(LLP) firms on 11 may 2011
The FDI in LLPs will be implemented in a calibrated manner, beginning with the
‘open’ sectors where monitoring is not required, subject to the following conditions:
(a) LLPs with FDI will be allowed, through the Government approval route, in those
sectors/activities where 100% FDI is allowed, through the automatic route and there
are no FDI-linked performance related conditions.
(b) LLPs with FDI will not be allowed to operate in agricultural/plantation activity, print
media or real estate business.
(c) LLPs with FDI will not be eligible to make any downstream investments.
There are also further following conditions relating to funding, ownership and
management of LLPS:
I. Funding of LLPs:
(a) An Indian company, having FDI, will be permitted to make downstream
investment in LLPs only if both the company, as well as the LLP are operating in
sectors where 100% FDI is allowed, through the automatic route and there are no
FDI-linked performance related conditions.
(b) Foreign Capital participation in the capital structure of the LLPs will be allowed
only by way of cash considerations, received by inward remittance, through normal
banking channels, or by debit to NRE/FCNR account of the person concerned,
maintained with an authorized dealer/authorized bank; and
(c) Foreign Institutional Investors (Flls) and Foreign Venture Capital Investors
(FVCIs) will not be permitted to invest in LLPs. LLPs will also not be permitted to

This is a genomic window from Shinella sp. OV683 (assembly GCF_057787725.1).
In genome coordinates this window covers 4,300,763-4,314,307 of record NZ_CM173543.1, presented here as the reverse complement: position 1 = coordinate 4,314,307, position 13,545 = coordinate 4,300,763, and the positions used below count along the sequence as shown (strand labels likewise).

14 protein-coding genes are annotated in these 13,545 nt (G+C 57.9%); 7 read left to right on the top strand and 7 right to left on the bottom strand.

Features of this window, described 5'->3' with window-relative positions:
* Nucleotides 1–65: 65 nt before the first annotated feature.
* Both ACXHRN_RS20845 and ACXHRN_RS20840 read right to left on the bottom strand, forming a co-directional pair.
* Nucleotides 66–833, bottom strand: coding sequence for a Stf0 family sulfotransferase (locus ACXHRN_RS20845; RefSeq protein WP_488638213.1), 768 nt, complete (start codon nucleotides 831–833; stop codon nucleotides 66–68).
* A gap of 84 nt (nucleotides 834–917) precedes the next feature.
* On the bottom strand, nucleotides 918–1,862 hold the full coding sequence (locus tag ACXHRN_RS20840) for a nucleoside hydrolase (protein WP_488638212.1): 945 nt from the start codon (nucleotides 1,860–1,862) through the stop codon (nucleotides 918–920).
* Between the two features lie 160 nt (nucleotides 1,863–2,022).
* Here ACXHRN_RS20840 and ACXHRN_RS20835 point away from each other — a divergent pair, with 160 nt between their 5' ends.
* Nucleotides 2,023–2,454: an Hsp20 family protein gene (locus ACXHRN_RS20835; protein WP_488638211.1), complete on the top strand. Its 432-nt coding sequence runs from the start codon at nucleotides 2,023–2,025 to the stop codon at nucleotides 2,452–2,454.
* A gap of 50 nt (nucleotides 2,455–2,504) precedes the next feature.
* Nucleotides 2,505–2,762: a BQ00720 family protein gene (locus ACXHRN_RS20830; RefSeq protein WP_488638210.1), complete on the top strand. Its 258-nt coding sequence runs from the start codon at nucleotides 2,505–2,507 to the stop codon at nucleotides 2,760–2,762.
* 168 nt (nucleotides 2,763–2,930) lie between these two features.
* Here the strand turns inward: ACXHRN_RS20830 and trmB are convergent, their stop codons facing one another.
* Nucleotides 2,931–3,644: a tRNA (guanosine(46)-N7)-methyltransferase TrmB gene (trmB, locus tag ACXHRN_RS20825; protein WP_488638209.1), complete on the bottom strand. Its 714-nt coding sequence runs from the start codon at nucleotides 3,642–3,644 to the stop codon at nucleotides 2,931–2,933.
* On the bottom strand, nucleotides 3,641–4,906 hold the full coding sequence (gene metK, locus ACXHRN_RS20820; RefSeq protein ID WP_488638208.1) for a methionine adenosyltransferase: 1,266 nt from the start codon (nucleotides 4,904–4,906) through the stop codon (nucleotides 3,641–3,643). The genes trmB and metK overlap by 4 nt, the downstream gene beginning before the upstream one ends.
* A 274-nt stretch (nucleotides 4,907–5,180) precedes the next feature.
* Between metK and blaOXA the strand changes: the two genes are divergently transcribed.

avail External Commercial Borrowings (ECBs.)
II. Ownership and management of LLPs:
(a) For the purpose of determination of the designated partners in respect of LLPs
with FDI, the term "resident in India" would have the meaning, as defined for "person
resident in India", under Section 2(v) (i) (A) & (B) of the Foreign Exchange
Management Act, 1999;
What are the Limits for FDI in different Sectors:
(A) 26% FDI is permitted in
Newspaper and media **
Pension sector (allowed in October 2012 as per cabinet decision)
(B) 49% FDI is permitted in:
Insurance (Enhanced from 26% to 49% in October, 2012)
49% (FDI & FII) in power exchanges registered under the Central Electricity
Regulatory Commission (Power Market) Regulations 2010 subject to an FDI limit of
26 per cent and an FII limit of 23 per cent of the paid-up capital is now permissible.
[Permitted in September 2012]
(C) 51% is permitted in
Multi-Brand Retail (Since September 2012)
(D) 74% FDI is permitted in
Science Magazines /Journals
Coal and Lignite mines
(E) 100% FDI is permitted in
Single Brand Retail (Increased to 100% from 51% in December 2011).
Energy (except atomic)
Export trading house
Mines (gold, silver)
Roads, highways, and ports.